What you will learn in Thermostat Wiring Colors Code article:
- What thermostat wire color is likely to go to which terminal on the thermostat.
- Basic electrical safety and standards for wiring color
- The function of each wire terminal on the average thermostat and highlighting some of the differences in those functions from manufacturer to manufacturer.
Sometimes the thermostat is not the problem therefore please check this article for a checklist of things to check before calling a heating and cooling repair service.
Thermostat Wiring Colors Code | HVAC Control – Safety and Standards
You will always want to follow the thermostat manufacturers instructions whenever changing the thermostat. Always turn the power off!You can do this at the air handler and condenser. Always make sure there is no voltage at the transformer before proceeding. The thermostat wire colors below are the most likely colors used for most installations however your thermostat wire colors may be different than what is indicated here. There is no official standard for thermostat wire colors. You can consider this the standard wiring colors for thermostat and HVAC equipment. Thermostat wiring colors are not standardized. However these are the most common wiring methods used based on my years of experience in the HVAC field where I successfully wired many thermostats.
Honeywell Thermostats Available Here
For instructions on how to wire a thermostat please see our how to wire a thermostat page.
Thermostat Wiring Colors Code – High Performance HVAC Thermostat Terminal Designations
Before proceeding it is highly advised that you turn the power off at the circuit breaker for both the condenser and the air handler/furnace. You will find the power for the condenser and the air handler can be done in the circuit breaker box or the equipment itself. It is possible you could cause a dead short in the control circuit and blow the transformer. That could potentially cost you a service call for troubleshooting and repair.
Thermostat Wire Colors Code | HVAC Control
Thermostat Wiring and Wire Color Chart – Thermostat Wiring Colors Code
|Tstat Terminal Designation||Color of Wire and Termination|
|R – The R terminal is the power. This comes from the transformer usually located in the air handler for split systems but you may find the transformer in the condensing unit. For this reason, it is a good idea to kill the power at the condenser and the air handler before changing or working on the wiring at the tstat. If you have a package unit then the transformer is in the package unit.||Red for the R terminal. *Although be aware that this may have changed especially if the person who wired the thermostat didn’t use conventional color coding.|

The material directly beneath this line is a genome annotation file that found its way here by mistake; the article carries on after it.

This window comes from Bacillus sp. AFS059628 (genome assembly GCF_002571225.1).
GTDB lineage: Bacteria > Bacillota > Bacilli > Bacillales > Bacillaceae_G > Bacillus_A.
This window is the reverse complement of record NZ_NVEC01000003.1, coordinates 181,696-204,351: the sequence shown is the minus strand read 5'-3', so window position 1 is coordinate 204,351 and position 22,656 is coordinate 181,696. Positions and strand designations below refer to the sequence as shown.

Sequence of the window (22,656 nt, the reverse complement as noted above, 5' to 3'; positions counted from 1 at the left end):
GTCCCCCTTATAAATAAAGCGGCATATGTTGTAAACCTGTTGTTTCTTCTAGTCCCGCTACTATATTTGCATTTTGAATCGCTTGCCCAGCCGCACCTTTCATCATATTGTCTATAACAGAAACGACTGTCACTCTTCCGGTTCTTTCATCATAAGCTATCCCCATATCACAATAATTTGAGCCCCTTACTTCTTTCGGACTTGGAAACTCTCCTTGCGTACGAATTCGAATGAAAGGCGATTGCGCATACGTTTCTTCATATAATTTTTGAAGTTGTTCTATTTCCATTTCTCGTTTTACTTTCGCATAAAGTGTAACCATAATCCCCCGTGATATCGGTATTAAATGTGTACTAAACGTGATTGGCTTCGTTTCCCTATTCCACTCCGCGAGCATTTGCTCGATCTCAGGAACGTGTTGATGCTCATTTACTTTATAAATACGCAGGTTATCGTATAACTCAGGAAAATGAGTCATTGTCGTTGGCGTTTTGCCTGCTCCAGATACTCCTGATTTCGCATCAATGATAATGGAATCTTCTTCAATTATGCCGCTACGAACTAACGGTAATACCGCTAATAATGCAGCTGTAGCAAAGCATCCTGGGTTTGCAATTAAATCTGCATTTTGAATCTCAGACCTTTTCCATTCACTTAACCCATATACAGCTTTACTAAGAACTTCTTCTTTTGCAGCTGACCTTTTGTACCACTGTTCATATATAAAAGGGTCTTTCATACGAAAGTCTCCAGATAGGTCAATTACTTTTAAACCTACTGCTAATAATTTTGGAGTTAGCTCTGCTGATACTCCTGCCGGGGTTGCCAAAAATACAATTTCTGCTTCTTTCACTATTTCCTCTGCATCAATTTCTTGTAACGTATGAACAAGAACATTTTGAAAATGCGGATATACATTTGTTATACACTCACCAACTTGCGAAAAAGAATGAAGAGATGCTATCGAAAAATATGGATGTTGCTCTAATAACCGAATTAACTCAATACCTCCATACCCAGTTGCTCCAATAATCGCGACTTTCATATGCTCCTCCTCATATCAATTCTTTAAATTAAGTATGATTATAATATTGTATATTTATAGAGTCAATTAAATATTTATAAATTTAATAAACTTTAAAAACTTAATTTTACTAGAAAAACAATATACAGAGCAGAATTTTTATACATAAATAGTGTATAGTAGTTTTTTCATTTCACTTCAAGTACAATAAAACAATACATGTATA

|RC – The RC terminal is designated for the power for cooling. Some HVAC systems use two transformers. A transformer for cooling and a transformer for heating. In this case the power from the transformer in the air conditioning system would go to the thermostat terminal. It should be noted that a jumper can be installed between RC and RH for a heating and cooling system equipped with a single transformer.||Red for RC terminal. *Although be aware that this may have changed especially if the person who wired the thermostat didn’t use conventional color coding.|
|RH – The RH terminal is designated for the power for heating. See RC above for an explanation. It should be noted that a jumper can be installed between RC and RH for a heating and cooling system equipped with a single transformer.||Red for RH terminal. *Although be aware that this may have changed especially if the person who wired the thermostat didn’t use conventional color coding.|
|Y – This is the terminal for cooling or air conditioning and goes to the compressor relay. Typically a thermostat wire pull is made to the air handler on split systems and then this wire is spliced for the separate wire pull which is made to the condenser. Some manufacturers put a terminal board strip near the control board in the air handler so a splice is not needed.||Yellow for Y Terminal. *Although be aware that this may have changed especially if the person who wired the thermostat didn’t use conventional color coding.|
|Y2 – This is the terminal for cooling second stage if your system is so equipped. Many systems only have a single compressor but if you have two compressors (or a two stage compressor) which should only operate off of one thermostat then you need the Y2 thermostat terminal for second stage cooling.||*The most common color I’ve seen used for this terminal and wire designation is light blue but this varies and is completely up to the installer what color to use. For the thermostat wiring colors code for this terminal (if equipped) consult with the installer or trace the wire out to the source.|
|W – This is the terminal for heating. This wire should go directly to the heating source whether it be a gas or oil furnace, electric furnace, or boiler or auxiliary heating for a heat pump.||White for W Terminal. *Although be aware that this may have changed especially if the person who wired the thermostat didn’t use conventional color coding.|